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Rhode Island to participate in multi-state consortium to develop kindergarten entry assessment

Statewide kindergarten entry assessment will provide information about children’s learning and development

Providence, RI -- The U.S. Department of Education has announced the award of more than $15.1 million in Enhanced Assessment Grants (EAGs) to develop or enhance Kindergarten Entry Assessments (KEA). 

“A child who’s ready for kindergarten has a strong start toward success in school and life,” U.S. Secretary of Education Arne Duncan said as the grants were announced.   Rhode Island joined a consortium of states lead by North Carolina and including Arizona, Delaware, Iowa, Maine, North Dakota, Oregon, Washington D.C. and South Carolina in applying for the grant.  The grant awarded to the consortium, more than $6.1 million, will be used to support the collaborative efforts of the states to develop, pilot, and evaluate a new KEA, as well as to design technological supports and teacher training.

The consortium partners will work together to plan for, develop, and pilot a comprehensive assessment tool to inform teachers and administrators of the status of incoming kindergarten students.  Their work will be informed by national experts, as well as stakeholders throughout the state of Rhode Island.     

The resulting Rhode Island assessment tool will align with the recently adopted Rhode Island Early Learning and Development Standards and the Common Core State Standards.  The efforts under this grant align with Rhode Island’s Race to the Top-Early Learning Challenge goal of developing a KEA that will further advance statewide efforts to help parents and teachers understand what children know and are able to do when they enter kindergarten. It also aligns with the Rhode Island Early Learning Council’s strategic plan, completed in December of 2012.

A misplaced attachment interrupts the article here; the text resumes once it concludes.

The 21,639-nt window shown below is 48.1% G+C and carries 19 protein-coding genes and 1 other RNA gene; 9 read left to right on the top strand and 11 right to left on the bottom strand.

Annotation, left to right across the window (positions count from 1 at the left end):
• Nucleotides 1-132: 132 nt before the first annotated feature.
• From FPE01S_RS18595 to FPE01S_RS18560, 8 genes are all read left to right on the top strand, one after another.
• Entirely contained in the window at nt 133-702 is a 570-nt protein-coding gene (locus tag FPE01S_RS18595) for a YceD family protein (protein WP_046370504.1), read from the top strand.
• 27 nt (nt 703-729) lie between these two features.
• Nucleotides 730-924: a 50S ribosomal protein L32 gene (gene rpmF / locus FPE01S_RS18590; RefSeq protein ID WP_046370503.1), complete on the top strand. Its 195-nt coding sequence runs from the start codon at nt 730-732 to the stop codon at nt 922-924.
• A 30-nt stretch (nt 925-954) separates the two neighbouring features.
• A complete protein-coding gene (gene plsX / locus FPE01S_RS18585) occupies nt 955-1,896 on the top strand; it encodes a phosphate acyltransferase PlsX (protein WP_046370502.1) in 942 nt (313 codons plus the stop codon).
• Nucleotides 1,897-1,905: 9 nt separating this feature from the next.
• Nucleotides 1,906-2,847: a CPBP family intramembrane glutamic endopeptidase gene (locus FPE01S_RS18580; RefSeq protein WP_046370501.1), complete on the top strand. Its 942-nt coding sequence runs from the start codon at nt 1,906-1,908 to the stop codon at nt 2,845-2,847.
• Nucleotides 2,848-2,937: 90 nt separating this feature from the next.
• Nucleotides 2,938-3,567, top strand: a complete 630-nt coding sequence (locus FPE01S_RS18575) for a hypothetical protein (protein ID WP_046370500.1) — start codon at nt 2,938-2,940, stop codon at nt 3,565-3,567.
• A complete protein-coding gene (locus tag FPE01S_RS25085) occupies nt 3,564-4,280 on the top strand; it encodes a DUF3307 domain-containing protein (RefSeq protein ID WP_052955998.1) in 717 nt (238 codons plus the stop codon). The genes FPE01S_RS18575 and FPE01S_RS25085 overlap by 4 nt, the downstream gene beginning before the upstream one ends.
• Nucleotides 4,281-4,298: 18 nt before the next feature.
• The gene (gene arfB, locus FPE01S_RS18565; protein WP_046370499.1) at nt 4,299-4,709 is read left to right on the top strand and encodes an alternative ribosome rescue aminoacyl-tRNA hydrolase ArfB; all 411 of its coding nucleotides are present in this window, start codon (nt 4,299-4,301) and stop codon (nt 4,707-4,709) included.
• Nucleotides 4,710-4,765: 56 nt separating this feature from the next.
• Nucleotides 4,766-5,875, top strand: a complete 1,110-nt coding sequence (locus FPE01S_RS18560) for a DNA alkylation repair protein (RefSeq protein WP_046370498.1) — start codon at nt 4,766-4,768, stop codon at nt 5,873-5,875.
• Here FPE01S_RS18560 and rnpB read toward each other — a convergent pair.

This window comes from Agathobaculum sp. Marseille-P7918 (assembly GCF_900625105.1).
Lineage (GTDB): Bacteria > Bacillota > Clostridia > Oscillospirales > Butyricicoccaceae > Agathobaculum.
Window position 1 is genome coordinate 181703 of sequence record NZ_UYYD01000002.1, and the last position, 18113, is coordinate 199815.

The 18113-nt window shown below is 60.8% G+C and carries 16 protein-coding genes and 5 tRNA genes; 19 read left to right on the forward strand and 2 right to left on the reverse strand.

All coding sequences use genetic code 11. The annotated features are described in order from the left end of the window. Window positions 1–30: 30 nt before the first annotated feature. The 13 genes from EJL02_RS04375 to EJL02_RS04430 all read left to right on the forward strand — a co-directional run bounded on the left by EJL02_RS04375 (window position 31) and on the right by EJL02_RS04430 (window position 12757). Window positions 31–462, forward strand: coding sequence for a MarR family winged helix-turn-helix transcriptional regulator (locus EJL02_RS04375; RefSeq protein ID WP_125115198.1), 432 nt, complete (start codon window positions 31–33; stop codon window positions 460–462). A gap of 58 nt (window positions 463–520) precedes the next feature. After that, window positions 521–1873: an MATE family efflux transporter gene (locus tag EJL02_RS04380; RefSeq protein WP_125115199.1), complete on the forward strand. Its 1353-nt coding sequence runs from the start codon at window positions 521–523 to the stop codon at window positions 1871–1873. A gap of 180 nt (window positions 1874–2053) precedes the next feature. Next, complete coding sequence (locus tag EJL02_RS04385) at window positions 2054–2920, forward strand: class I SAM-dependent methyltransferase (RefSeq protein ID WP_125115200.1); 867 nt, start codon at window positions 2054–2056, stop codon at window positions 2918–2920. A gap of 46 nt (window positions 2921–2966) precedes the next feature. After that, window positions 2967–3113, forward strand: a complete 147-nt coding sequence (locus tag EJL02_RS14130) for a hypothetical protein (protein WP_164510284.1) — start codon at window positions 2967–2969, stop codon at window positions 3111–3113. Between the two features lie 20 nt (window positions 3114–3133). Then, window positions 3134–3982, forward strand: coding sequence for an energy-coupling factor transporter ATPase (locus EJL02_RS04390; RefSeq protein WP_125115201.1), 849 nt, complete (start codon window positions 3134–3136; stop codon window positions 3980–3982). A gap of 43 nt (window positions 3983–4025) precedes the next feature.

The State of Rhode Island has been leading the way on educational initiatives that prepare students for optimum learning.  This newest grant reinforces Rhode Island’s leadership in promoting the best possible early learning and development outcomes for young children and will help inform future efforts to support the early childhood workforce who are caring for and educating young children.  

“We are thrilled for this opportunity to collaborate with early childhood education leaders from across the country on this important work,” commented Education Commissioner Deborah A. Gist , “We know that the early years of a child’s education are so crucial.  The development and implementation of this statewide KEA will guide practice and policy and inform Rhode Island teachers and families about children’s strengths and about areas for growth, as well as help teachers understand progress across groups of children.”

The consortium partners will have their launch meeting in November 2013.  The consortium will begin piloting assessment items during the 2014-2015 academic year, with a full assessment pilot scheduled for September, 2015.  Statewide field testing of the assessment is planned for September, 2016.